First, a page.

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Typically, I like to kick off the New Year with a career-management-and-planning-focused editorial of some kind. I got out of my groove this year and have been pretty mum on the topic. But this week, I’d like to discuss Microsoft's recent release of the “Microsoft Office PerformancePoint Server 2007, Applications” exam in the context of two questions: What does it take to be an expert in a field? And is PerformancePoint Server an interesting place to hang your hat right now from a career perspective?

The first question is an interesting topic in its own right, and I plan to explore it further in an upcoming editorial. For now, I’d simply like to point out that it’s easier to be an expert in something that’s relatively new and that many people don’t know much about yet. Usually, expertise is defined in terms of being really good at something. Sometimes I take a more pragmatic approach and define expertise as the delta between what I know and what someone else knows. If I know a lot more than anyone else about a topic, does that make me an expert? What if I know more than other people, but my skills aren’t necessarily strong? Can you have a field of expertise in which no one is an expert? Those are all interesting questions that we’ll have fun exploring in upcoming editorials. For now, I’m sticking with the pragmatic definition: You’re an expert if you know more than the other guy. And it’s usually easier to meet that goal in fields that are new or that few others have decided to become experts in yet. Like maybe PerformancePoint Server.

Now let’s briefly explore whether being a PerformancePoint Server guru is an interesting career move these days. Time will tell if PerformancePoint Server is a flash in the pan or something that has traction for the long haul. But I can tell you that almost every Microsoft person I talk to these days who is responsible for SQL Server in one way or another is very interested in PerformancePoint Server, is spending money training their partners and customers on PerformancePoint Server, and is telling me that they’re seeing a tremendous amount of interest in PerformancePoint Server from their customers.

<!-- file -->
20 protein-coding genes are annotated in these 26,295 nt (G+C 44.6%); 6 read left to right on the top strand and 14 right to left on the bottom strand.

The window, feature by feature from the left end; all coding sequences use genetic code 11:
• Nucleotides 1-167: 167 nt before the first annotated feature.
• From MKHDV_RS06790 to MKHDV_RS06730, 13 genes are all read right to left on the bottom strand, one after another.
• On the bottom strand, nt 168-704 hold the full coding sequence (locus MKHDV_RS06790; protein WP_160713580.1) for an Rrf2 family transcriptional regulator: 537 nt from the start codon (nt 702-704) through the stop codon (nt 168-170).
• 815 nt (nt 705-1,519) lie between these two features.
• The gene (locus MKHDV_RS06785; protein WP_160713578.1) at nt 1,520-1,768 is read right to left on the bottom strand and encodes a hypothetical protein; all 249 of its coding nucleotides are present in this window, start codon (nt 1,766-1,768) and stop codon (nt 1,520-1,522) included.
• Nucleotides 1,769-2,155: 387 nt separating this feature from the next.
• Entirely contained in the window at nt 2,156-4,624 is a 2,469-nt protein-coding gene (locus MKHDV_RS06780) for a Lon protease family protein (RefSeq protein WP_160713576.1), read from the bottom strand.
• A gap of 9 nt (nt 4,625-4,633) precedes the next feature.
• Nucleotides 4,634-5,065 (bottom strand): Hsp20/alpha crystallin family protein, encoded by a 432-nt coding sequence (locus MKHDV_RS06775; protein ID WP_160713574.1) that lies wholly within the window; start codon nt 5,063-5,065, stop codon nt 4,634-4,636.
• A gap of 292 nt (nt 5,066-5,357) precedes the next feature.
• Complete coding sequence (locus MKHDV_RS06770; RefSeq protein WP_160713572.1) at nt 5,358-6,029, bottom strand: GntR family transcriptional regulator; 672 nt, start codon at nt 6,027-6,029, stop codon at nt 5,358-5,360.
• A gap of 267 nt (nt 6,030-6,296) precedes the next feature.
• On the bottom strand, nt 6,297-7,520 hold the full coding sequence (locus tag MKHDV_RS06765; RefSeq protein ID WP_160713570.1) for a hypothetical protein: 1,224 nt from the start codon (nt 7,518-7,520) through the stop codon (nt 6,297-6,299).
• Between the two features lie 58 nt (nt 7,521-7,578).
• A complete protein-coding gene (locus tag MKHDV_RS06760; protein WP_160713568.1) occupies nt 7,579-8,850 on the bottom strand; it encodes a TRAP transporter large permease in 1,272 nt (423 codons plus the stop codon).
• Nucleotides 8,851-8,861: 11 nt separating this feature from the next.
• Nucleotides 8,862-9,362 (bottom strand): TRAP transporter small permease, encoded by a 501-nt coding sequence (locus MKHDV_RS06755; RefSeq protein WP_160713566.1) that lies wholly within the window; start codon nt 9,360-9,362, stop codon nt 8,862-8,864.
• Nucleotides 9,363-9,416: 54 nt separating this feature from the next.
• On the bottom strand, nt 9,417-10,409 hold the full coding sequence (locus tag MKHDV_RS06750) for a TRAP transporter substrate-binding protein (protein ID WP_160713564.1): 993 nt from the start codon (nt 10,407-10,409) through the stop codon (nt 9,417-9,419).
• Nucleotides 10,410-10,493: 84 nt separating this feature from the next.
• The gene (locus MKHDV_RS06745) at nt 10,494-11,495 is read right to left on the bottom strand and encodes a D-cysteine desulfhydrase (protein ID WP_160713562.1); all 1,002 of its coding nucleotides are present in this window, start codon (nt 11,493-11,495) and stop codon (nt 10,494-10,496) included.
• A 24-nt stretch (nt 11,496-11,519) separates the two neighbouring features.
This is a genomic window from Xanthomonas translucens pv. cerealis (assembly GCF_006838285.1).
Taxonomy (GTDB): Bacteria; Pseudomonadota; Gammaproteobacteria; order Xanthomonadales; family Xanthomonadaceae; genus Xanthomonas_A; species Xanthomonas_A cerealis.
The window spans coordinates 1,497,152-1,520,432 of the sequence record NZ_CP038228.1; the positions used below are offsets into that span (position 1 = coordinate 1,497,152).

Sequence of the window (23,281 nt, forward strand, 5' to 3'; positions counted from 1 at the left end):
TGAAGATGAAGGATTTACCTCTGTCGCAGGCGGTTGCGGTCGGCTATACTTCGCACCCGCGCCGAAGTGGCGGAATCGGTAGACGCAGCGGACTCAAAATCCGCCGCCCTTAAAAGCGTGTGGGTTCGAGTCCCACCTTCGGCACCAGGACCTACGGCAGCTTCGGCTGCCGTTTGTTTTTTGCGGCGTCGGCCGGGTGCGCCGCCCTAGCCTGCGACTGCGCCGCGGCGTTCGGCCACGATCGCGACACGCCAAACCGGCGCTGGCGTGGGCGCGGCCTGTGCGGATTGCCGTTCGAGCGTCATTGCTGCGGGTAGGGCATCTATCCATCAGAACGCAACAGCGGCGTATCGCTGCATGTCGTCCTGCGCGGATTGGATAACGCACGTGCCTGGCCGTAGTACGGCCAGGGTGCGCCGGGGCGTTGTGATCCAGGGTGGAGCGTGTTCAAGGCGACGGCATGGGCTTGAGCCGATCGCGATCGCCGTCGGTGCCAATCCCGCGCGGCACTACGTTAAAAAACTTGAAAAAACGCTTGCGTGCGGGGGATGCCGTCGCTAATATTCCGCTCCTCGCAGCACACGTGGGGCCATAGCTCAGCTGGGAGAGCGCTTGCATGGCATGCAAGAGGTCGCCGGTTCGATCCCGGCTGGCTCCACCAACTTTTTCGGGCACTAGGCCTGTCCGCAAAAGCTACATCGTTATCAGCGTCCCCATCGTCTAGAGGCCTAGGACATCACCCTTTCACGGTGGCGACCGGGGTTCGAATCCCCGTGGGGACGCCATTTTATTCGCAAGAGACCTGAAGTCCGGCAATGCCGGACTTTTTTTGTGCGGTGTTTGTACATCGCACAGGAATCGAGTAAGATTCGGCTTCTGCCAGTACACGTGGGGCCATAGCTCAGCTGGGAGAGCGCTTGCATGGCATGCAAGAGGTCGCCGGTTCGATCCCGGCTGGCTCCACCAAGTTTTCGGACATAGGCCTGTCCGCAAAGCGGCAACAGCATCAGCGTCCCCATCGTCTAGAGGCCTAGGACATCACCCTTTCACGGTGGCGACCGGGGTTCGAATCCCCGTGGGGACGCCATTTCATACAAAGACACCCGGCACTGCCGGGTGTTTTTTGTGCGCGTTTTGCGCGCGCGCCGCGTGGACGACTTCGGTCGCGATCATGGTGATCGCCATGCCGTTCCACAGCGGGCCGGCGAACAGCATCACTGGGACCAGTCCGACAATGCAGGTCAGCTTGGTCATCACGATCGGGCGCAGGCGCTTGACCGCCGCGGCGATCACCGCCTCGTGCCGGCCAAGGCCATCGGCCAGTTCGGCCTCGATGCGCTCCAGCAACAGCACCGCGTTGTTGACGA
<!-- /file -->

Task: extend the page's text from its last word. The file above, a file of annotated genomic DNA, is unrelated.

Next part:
As of yet, there’s no classroom or e-learning training from Microsoft, no Microsoft Press books, and no practice exams on the topic of PerformancePoint Server. Hmmm. A market segment that’s hot—as defined by customer interest and Microsoft field representatives who are throwing investment funds at it—but that’s immature enough that there are no training classes being offered by Microsoft Learning or books being offered by Microsoft Press about the topic. I’m willing to go out on a limb and speculate that becoming a PerformancePoint Server expert is a good career move in the short term, and the goal might be approachable given the relative lack of maturity and expertise in the market for the product today.

You can read more about the PerformancePoint Server exam at http://www.microsoft.com/learning/exams/70-556.mspx and download some eBooks about PerformancePoint Server, which are based on material that’s part of the PerformancePoint Server documentation, from http://technet.microsoft.com/en-us/library/cc161069.aspx . You can learn more about the Microsoft Partner Program competency for Performance Management Specialization at https://partner.microsoft.com/US/program/competencies/iwsolutions/40043177. Enjoy.